About Bennat Berger

Bennat Berger is an entrepreneur, investor, and tech writer based in New York City. He is a co-founder and Principal at Novel Property Ventures, a real estate firm that specializes in amassing and managing multifamily residential units in New York City. He is also a founding partner at the investment firm Novel Private Equity, where he oversees investments across a diverse range of interests, from experiential retail to entertainment to supermarket technologies.

NYC Welcomes Tech, But Only If It Helps New Yorkers

New York City is a leading hub for technology and innovation — but you wouldn’t guess it by its most-hyped headlines. Ironically, some of the most eye-catching recent news in the tech sector centers around how the city prevented one of the most influential tech titans from setting the foundation for a Big Tech colony in Long Island City. 

For the short span of a few months, it seemed as though New York was teetering on the verge of supplanting Silicon Valley as a home base for major tech companies. The city had a plan — and a provisional agreement — to host Amazon’s much-courted HQ2 within its borders that many in the tech industry heralded as the start of a new era of innovation and prosperity. During a press conference shortly after the announcement of the agreement, Governor Andrew Cuomo celebrated, saying: “This is the largest economic development initiative that has ever been done by the city or the state or the city and the state, together.”

The agreement certainly had some startling numbers to back it; analysts projects that the deal would generate no less than $27.5 billion in state and city revenue over 25 years with a 9:1 ratio of revenue to subsidies. HQ2 was expected to create roughly 25,000 jobs in its first decade, in addition to the 1,300 construction jobs and 107,000 direct and indirect jobs the building initiative would require. Amazon further promised to launch a tech startup incubator and a new school on its campus, as well as allocate as much as $5 million to workforce development efforts. 

On the surface, the partnership between New York and Amazon was a tech proponent’s dream come true; however, the proposed HQ2 deal faced vehement opposition almost immediately after its announcement. Several protests against the initiative were held in Long Island City in the fall of 2018. By February of 2019, the deal was off. 

Now, New York’s highly-publicized divorce from Amazon’s HQ2 plans could be interpreted as a sign that the city wasn’t interested in supplanting Silicon Valley as a home for Big Tech. However, I would argue that the issue the city had with Amazon isn’t based in bias against Big Tech or tech as a whole, but in concern that Amazon’s presence would come at too high a cost to the people of New York. The city courted the tech giant, perhaps to the point of overreach; all told, the public funds and kickbacks given to Amazon would have totaled close to $3 billion, with the city and state paying the e-retailer as much as $48,000 per job. With that cost, opponents argued, were the “benefits” Amazon offered even worth their price?  

Rejecting Amazon doesn’t mean that New York City is hostile to the tech sector — quite the opposite. The city wants a tech sector, but it wants it on terms that suit the people who call it home, rather than those who run Big Tech’s boardrooms. It seems to be relatively successful in its pursuit of that goal, too: Startup Genome reports that NYC ranks first globally in funding availability and quality in NYC, and the metro region alone received $13 billion in funding in 2018. In 2018, New York’s tech sector represented 333,000 jobs in 2018 and encompassed a full 10% of the nation’s developers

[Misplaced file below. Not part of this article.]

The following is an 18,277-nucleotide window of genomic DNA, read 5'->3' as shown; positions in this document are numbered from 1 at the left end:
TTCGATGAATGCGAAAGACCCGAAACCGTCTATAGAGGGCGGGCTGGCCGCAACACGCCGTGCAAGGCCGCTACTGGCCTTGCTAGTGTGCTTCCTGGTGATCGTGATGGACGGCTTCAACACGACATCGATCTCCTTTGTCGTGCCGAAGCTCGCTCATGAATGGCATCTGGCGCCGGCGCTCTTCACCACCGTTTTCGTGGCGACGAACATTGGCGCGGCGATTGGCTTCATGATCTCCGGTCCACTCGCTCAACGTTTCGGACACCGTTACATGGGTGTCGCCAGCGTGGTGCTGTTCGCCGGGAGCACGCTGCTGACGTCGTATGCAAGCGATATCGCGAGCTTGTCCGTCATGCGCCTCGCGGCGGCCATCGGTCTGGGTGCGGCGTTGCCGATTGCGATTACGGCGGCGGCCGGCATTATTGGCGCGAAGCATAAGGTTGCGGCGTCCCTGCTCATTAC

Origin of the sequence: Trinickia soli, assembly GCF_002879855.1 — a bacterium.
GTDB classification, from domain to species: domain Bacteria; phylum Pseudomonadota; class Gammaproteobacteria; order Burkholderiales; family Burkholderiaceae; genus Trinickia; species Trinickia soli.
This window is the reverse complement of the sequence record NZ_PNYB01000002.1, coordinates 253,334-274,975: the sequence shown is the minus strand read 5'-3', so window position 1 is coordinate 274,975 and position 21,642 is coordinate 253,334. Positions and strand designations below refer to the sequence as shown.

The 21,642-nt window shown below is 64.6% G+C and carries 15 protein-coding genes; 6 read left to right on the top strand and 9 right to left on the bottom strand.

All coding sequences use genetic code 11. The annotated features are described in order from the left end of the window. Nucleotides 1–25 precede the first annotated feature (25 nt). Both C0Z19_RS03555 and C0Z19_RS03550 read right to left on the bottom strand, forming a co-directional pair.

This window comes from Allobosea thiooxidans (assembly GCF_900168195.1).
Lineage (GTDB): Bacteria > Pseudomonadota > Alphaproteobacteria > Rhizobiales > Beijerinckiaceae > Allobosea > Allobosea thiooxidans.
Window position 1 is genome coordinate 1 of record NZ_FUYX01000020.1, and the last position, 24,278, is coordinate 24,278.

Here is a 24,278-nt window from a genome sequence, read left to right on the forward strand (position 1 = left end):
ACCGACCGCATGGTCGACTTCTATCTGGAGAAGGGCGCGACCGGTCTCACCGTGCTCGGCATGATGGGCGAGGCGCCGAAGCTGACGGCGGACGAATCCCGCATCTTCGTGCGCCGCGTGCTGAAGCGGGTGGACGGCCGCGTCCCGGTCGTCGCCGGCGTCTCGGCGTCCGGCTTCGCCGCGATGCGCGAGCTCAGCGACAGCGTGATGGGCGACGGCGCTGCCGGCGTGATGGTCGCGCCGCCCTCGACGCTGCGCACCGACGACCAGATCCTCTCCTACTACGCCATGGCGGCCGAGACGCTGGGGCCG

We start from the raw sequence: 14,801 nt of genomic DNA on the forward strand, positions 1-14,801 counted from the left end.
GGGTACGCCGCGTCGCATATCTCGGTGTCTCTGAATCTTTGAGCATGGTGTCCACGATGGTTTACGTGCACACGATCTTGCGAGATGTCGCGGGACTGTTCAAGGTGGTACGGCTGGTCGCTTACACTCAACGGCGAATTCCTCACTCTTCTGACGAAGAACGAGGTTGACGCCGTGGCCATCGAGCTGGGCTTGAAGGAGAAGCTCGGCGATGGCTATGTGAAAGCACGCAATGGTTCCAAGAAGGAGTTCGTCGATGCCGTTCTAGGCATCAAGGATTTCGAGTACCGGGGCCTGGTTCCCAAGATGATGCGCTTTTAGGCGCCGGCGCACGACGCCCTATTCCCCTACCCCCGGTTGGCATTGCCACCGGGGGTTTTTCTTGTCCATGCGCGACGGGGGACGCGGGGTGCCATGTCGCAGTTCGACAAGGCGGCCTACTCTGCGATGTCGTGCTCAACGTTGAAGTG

Moreover, it seems probable that the city will continue to serve as fertile ground for tech-center development, given that it currently supports over 120 universities and is ranked first globally for the number of STEM-field graduates produced annually. Those students are likely to stay and contribute, too; tech firms in New York City have the fastest average hiring time for engineers across all U.S. tech ecosystems and offer wages that are, on average, 49% higher than private-sector rates elsewhere. 

Amazon’s failed HQ2 deal notwithstanding, even Big Tech is expanding its presence in the city. This past spring, Netflix put down $100 million for a production hub in Williamsburg and promised to create over 100 new jobs in Manhattan. In late 2018 — around the same time that Amazon was fielding controversy over HQ2 — Google committed $1 billion to create a new Lower Manhattan campus and double its local workforce. Facebook wants to open up shop in Hudson Yard; Apple is reportedly looking for more office space in the city. 

The signs are clear that, despite what the failed HQ2 deal might indicate, New York City wants tech, big and small alike. The city will continue to keep pace, if not ultimately overtake, the Silicon Valley tech scene. Provided, of course, that the tech investment it facilitates supports — and is in turn supported by — its people. 

By |2019-09-23T16:55:59+00:00September 23rd, 2019|Current Events, Technology|

AI Fails and What They Teach Us About Emerging Technology

These days, we’ve become all but desensitized to the miraculous convenience of AI. We’re not surprised when we open Netflix to find feeds immediately and perfectly tailored to our tastes, and we’re not taken aback when Facebook’s facial recognition tech picks our face out of a group-picture lineup. Ten years ago, we might have made a polite excuse and beat a quick retreat if we heard a friend asking an invisible person to dim the lights or report the weather. Now, we barely blink — and perhaps wonder if we should get an Echo Dot, too.